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Our world is experiencing humanitarian and environmental challenges of disturbing dimensions. This programme addresses these challenges from a human and ethical angle, exploring the social, political, economic and technological aspects of the crises that mark our contemporary world.
This unique programme of study focuses on contemporary planetary emergencies and conflicts that have a humanitarian or environmental impact. We explore how to study such crises from an anthropological point of view using a variety of ethnographic research methods, such as interviewing, participant observation, and localised surveys.
You assess key challenges emerging from humanitarian initiatives that respond to:
• the global climate emergency
• environmental movements in national
Read more about this course
A good honours degree (2.1 or above) in anthropology or associated fields. In certain circumstances, we will consider students who have not followed a conventional education path. These cases are assessed individually by the Director of Graduate Studies and the programme convenor.
All applicants are considered on an individual basis and additional qualifications, professional qualifications and relevant experience may also be taken into account when considering applications.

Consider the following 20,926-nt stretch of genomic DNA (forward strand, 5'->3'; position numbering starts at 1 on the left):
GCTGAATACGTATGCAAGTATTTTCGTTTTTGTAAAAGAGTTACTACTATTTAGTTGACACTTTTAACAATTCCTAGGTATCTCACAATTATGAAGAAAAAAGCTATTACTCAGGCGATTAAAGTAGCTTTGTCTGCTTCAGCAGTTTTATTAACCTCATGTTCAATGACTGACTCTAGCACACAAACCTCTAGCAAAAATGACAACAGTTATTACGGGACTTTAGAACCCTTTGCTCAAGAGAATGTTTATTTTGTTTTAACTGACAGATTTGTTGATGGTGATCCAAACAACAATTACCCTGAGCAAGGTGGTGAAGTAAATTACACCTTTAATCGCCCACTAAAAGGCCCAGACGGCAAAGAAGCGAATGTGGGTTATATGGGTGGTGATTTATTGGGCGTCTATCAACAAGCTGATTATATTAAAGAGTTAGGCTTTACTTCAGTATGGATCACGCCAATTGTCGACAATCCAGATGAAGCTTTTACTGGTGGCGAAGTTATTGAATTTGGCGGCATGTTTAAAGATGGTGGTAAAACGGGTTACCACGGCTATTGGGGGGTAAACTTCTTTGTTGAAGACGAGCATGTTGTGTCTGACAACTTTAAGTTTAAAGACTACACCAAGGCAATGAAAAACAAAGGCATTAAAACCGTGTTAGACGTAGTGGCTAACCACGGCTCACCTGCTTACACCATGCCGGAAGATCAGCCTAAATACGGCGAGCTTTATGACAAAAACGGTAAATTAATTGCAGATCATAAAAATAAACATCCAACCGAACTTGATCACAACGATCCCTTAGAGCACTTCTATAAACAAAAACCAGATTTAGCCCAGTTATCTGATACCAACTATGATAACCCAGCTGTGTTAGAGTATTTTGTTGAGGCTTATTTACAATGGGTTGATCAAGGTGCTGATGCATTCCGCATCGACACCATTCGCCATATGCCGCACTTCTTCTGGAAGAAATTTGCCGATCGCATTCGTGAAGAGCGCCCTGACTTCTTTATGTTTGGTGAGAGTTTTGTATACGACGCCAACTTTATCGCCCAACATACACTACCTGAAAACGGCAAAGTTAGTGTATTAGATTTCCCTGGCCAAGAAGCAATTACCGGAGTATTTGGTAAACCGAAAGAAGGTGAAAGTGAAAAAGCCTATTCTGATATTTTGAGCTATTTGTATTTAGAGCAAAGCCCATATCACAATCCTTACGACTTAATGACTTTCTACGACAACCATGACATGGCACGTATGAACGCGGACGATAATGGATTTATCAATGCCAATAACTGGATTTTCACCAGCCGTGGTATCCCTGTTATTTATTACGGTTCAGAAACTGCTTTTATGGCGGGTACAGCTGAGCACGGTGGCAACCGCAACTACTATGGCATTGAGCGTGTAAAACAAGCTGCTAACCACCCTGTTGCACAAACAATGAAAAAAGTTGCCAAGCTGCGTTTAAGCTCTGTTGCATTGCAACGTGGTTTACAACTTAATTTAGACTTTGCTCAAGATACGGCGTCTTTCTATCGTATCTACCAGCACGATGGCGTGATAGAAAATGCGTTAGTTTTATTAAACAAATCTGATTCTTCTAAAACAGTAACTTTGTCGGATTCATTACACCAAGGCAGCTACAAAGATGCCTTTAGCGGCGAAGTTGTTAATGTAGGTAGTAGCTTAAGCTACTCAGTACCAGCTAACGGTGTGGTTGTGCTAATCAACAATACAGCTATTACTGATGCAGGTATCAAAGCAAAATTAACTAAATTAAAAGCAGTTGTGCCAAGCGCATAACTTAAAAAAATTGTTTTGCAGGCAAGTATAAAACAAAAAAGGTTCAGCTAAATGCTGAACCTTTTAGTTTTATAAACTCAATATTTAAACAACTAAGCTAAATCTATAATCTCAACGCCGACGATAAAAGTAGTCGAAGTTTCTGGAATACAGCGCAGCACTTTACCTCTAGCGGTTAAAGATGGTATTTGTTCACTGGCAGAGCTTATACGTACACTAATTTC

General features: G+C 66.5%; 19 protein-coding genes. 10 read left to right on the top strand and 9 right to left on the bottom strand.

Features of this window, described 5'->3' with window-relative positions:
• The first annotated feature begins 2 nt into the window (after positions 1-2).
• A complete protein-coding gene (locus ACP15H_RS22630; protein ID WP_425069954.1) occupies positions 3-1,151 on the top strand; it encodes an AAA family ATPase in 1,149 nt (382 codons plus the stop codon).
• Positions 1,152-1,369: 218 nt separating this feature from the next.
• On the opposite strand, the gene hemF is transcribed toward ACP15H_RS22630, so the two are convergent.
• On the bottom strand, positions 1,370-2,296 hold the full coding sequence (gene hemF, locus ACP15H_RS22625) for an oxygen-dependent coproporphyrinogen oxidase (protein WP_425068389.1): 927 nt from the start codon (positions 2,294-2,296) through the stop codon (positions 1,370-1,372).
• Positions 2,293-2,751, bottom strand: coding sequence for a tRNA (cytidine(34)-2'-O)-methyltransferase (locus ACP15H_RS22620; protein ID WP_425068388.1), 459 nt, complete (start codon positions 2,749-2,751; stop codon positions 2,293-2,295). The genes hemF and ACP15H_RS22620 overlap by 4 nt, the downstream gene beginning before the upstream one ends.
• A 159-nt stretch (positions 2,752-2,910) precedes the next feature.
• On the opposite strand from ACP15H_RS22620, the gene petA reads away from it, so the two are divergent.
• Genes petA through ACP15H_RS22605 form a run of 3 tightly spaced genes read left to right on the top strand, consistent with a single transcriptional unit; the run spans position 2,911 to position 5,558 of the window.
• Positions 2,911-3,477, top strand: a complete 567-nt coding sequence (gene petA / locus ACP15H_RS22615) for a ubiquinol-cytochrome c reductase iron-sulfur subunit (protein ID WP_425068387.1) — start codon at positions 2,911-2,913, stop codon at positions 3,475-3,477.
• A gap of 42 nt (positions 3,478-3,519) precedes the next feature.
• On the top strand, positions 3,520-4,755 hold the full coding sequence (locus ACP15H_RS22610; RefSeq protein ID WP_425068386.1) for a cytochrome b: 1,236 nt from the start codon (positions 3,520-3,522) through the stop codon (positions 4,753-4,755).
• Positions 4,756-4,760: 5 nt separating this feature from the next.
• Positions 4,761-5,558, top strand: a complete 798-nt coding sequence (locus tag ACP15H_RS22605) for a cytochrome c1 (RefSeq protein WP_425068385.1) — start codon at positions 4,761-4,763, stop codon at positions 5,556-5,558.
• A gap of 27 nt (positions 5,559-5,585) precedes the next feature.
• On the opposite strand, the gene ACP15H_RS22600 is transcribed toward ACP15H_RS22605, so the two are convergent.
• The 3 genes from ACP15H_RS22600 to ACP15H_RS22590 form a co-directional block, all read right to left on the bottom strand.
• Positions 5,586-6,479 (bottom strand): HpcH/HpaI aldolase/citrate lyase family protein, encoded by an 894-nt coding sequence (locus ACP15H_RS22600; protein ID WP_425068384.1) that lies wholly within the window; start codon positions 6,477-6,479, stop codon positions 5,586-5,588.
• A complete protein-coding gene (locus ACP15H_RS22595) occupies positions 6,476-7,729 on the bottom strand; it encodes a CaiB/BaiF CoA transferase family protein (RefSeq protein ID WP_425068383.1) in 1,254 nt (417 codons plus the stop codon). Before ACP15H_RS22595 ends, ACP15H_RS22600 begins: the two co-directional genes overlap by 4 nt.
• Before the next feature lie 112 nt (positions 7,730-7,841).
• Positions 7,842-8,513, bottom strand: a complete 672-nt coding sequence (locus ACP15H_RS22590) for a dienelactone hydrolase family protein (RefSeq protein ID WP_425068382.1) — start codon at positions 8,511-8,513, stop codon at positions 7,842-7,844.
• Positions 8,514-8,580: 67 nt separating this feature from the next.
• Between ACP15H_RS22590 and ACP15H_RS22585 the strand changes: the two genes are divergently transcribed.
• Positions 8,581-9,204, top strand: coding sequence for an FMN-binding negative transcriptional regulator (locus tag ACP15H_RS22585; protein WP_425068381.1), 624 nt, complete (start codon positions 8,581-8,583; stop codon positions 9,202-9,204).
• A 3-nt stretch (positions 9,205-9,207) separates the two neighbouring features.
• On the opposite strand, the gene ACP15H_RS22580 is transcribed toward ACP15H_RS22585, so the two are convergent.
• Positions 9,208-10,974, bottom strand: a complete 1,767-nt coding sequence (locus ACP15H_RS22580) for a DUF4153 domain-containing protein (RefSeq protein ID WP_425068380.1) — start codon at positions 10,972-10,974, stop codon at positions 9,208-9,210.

Fees & funding
Start dates & study options
Carin completed a BA in Social Anthropology at Kent and continued on to the MA programme, where she researched matrifocality, music and religion in Cuba, including a period of fieldwork in Havana. Carin currently works as a manager for the Canterbury Young Persons Accommodation Services, Porchlight.
Being deeply concerned by the need to have culturally and socially sensitive policies on youth homelessness, she proposed to conduct research on the latter and Porchlight awarded her with research funds to read a doctorate on youth homelessness in Kent, with a special focus on the experiences of LGBTQ people. Carin’s research has been visible in media, both locally and nationally, and has been recognised by leading charities as an important contribution to practice and research regarding homeless youth.
‘The skills I gained during my BA and MA in Social Anthropology were crucial, as they opened up a new way of looking at structural inequality locally and allowed me to discern this otherwise hidden problem through participant observation and ‘being there’. I find it very important to have the opportunity to apply my knowledge first-hand and address issues of social injustice in the local community, where I can make a difference to people’s lives.’
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